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Information on this page is provided by Roseanne Jefferson. Roseanne is a retired USPS employee with an extensive background in USPS retirement, disability retirement, OWCP, EEO, Labor Relations and HR. She conducts individual and group counseling and is able to comprehensively discuss the pros and cons of employees who are on OWCP, disability retirement and regular retirement. Roseanne will be happy to answer your postal retirement questions. Contact Roseanne at
Postal Retirement Q&A August 2012
Good Day Postal Employees:

Yesterday on MSNBC news show, "Morning Joe", the panel was discussing the financial problems of the US Postal Service and the "issue of the day" was their inability to pay 5.5 billion to OPM tomorrow and 5.6 billion in September. The statement made was that the money was "for future postal employees health benefits". In reality it is the Postal Service's contribution for their postal retirees health benefits... "10 years in advance". As an example, if you have BCBS Family 105, your premium (in 2012) as a retiree is $430.04 per month. Sounds high, doesn't it? Not really. The actual premium for BCBS 105 is $1,327.80 per month. The post office's portion is $897.76 per month. And so, the month after you retire, the post office has to pay $107,731.12!!! Why? Because the post office is required to pay their retirees health benefit premiums 10 years in advance. (897.76 x 12 months x 10 years = $107,731.12).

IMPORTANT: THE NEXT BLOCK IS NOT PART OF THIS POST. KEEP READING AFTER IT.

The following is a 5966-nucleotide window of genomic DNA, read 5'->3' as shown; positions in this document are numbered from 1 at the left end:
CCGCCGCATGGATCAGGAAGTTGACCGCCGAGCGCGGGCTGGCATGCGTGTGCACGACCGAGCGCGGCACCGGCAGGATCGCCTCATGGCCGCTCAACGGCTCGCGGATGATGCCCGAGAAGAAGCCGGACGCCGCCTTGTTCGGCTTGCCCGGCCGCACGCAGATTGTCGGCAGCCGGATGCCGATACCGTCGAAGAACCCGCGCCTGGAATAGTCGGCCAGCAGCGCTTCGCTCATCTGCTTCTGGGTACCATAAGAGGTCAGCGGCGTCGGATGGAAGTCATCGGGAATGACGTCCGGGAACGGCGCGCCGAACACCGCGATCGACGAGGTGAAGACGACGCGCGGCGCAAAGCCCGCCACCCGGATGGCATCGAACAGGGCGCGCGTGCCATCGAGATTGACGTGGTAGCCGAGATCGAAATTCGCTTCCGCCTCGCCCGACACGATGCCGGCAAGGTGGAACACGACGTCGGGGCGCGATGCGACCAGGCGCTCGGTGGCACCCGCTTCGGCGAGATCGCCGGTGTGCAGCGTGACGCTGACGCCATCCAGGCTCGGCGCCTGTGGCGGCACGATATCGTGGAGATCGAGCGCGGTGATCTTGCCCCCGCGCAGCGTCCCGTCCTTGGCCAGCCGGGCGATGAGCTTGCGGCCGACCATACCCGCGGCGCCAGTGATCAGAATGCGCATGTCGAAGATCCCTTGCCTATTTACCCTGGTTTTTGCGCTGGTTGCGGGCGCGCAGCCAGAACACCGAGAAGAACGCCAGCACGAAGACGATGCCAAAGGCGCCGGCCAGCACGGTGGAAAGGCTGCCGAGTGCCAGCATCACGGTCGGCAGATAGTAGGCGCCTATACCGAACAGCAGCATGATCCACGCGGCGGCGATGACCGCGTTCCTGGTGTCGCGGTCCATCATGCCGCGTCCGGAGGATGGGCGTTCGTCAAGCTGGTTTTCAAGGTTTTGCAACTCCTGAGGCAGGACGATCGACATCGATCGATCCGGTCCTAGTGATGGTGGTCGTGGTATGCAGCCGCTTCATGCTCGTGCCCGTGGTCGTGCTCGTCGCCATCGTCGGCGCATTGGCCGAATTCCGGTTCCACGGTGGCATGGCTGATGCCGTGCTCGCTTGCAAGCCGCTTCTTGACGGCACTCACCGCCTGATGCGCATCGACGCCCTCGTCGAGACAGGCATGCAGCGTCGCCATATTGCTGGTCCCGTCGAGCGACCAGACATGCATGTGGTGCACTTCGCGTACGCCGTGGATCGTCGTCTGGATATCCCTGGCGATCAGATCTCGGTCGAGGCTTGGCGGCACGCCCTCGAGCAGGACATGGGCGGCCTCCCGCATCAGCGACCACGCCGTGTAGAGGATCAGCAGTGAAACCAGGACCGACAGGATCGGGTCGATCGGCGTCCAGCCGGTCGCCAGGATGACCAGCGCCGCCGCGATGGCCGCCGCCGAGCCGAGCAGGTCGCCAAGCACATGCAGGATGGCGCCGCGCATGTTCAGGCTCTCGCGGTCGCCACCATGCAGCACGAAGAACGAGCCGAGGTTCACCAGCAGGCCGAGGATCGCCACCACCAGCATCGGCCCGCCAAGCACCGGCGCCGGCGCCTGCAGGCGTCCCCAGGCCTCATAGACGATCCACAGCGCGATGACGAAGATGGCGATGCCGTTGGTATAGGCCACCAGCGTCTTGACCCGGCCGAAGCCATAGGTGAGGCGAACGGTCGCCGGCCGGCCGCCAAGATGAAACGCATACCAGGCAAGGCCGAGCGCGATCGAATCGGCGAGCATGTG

They addressed that President Lincoln's first job was at the post office. They went on to say that as an organization, we are losing 25 million dollars a day. They discussed that "in the day" "the post office was the center of cultural life"; "time and technology seems to be passing the post office by"; "the post office is facing extinction"; "their employees have outrageously high retirements and health benefits"; "is the post office worth saving?"; "FedEx came in and used SOPHISTICATED TECHNOLOGY" that changed how the phrase overnight is interpreted. These are harsh and disturbing statements, but seem to be on target. One of the panel members discussed should the post office be viewed "for the public good" or "social function" meaning societal.